How to Organize Colored Pencils Properly: Tips and Ideas
If you love to draw, you probably have already accumulated a great number of coloring supplies. Unfortunately, the more the better doesn’t work in this case. Dozens of colored pencils are spread all over the house with no hope of finding the hue you need quickly. A broken pencil tip is one more drawback which breaks your heart.
It is obvious that the acquisition of numerous drawing tools brings organizing challenges. Storing them correctly significantly saves your time when searching as well as money for purchasing new items.
I offer the following system of organizing colored pencils. I hope you will find it useful. With a little time and creativity, your instruments will always be tidy and neat. Let’s bring order to chaos.
Organizing Pencils by Color
You may have never heard about any wrong or right ways of pencils storage, but unfortunately, there are. If you keep your drawing tools in an improper way, it can greatly shorten their lifespan and devour your precious working time. Imagine a situation when you are trying to find the required pencil and after you are done with work just pushing it back into an extremely tight box section. Annoying, isn’t it?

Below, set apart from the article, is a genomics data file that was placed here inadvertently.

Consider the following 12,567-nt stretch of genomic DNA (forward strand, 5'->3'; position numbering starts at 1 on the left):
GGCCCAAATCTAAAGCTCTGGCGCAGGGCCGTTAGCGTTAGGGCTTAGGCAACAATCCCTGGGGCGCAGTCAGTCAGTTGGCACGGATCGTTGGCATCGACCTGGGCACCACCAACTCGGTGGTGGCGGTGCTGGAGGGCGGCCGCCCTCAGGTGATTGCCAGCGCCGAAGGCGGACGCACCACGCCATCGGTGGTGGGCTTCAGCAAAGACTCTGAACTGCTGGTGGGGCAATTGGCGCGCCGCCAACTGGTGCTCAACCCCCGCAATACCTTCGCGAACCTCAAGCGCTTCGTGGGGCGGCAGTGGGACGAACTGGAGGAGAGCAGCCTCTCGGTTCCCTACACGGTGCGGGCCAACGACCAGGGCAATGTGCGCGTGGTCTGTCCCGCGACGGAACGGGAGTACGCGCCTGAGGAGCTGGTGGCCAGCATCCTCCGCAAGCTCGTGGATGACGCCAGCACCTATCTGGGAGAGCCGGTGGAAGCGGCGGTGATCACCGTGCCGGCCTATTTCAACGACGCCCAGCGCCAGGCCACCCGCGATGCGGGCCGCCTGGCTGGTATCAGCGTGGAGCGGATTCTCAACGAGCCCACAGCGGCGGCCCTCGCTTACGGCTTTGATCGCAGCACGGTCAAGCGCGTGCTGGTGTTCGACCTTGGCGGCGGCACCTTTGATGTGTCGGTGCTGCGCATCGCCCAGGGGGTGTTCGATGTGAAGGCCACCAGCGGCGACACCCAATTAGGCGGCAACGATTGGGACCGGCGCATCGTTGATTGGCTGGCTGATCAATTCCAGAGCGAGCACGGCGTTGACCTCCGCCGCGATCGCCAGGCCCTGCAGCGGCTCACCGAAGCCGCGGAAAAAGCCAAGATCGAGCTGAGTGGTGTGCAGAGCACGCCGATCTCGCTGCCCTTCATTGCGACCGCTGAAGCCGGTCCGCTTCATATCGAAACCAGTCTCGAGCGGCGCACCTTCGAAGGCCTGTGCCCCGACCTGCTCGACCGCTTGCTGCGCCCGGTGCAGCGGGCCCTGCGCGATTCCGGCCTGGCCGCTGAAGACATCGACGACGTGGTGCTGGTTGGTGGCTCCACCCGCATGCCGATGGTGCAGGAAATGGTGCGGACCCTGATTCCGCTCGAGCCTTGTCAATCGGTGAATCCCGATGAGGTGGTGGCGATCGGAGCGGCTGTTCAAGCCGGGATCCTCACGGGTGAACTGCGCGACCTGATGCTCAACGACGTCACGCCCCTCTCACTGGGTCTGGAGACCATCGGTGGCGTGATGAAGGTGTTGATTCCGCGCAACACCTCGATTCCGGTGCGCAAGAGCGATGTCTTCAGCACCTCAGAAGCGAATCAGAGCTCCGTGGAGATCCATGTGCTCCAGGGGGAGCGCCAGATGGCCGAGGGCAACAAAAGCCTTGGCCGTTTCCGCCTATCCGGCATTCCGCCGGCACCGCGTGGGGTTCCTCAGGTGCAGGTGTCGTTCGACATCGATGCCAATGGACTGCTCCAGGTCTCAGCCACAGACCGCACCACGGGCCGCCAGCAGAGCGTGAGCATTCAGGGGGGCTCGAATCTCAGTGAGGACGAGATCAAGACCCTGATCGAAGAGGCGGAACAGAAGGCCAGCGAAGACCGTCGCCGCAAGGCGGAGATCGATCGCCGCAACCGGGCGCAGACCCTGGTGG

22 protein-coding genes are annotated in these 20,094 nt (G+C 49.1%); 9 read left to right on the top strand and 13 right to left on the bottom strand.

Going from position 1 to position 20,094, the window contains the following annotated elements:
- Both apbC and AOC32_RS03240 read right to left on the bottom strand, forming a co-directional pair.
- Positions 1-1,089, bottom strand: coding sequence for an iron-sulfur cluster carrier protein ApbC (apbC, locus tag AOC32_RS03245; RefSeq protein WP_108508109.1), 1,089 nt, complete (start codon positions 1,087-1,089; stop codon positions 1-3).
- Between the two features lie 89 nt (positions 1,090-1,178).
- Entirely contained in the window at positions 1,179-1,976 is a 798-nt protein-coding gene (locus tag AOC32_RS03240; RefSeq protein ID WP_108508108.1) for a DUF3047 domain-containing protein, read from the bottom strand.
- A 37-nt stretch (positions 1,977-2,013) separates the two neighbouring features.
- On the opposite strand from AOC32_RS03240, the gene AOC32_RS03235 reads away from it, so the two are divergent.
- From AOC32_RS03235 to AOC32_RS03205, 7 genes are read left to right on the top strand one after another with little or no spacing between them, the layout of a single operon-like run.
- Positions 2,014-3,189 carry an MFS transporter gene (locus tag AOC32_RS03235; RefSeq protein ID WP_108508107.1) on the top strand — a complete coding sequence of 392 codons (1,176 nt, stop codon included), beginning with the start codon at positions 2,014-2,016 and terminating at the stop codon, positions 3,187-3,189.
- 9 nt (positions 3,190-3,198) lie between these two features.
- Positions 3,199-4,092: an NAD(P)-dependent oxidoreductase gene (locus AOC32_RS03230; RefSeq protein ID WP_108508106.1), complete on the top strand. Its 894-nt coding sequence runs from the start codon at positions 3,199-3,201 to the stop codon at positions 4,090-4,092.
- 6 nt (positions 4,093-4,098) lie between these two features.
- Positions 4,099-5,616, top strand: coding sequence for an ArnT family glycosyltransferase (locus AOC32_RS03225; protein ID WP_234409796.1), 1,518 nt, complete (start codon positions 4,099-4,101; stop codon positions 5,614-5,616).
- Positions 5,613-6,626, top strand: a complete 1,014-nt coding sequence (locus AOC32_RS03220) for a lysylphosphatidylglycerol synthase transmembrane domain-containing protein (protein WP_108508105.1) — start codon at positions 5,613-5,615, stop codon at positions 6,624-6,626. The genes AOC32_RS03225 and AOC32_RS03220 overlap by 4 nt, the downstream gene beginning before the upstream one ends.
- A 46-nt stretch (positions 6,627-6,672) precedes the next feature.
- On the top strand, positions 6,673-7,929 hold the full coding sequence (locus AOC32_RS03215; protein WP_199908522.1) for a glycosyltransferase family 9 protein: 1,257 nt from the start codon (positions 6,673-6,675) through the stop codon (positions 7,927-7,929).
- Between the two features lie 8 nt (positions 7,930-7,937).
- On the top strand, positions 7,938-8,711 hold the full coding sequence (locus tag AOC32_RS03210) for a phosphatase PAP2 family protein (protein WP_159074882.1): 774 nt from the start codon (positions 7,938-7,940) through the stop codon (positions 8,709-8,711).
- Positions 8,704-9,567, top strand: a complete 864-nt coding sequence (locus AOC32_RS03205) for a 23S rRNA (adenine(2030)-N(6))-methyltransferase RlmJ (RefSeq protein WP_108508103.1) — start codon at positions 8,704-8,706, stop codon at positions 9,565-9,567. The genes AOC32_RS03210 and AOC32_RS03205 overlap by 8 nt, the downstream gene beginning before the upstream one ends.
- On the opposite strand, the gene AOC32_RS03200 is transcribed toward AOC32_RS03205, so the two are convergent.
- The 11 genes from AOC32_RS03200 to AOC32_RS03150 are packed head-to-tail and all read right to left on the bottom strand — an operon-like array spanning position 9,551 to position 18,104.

If you are tired of searching for the right blue shade out of the twenty you have available, it is high time to arrange your colored pencils. If you keep them in their original packages on the surface of your working desk, be careful – pencils have a tendency to roll off onto the floor. In order to stop pulling them out of a cardboard box every time, accommodate your drawing instruments into comfortable mason jars, plastic containers, holders, or other storage options.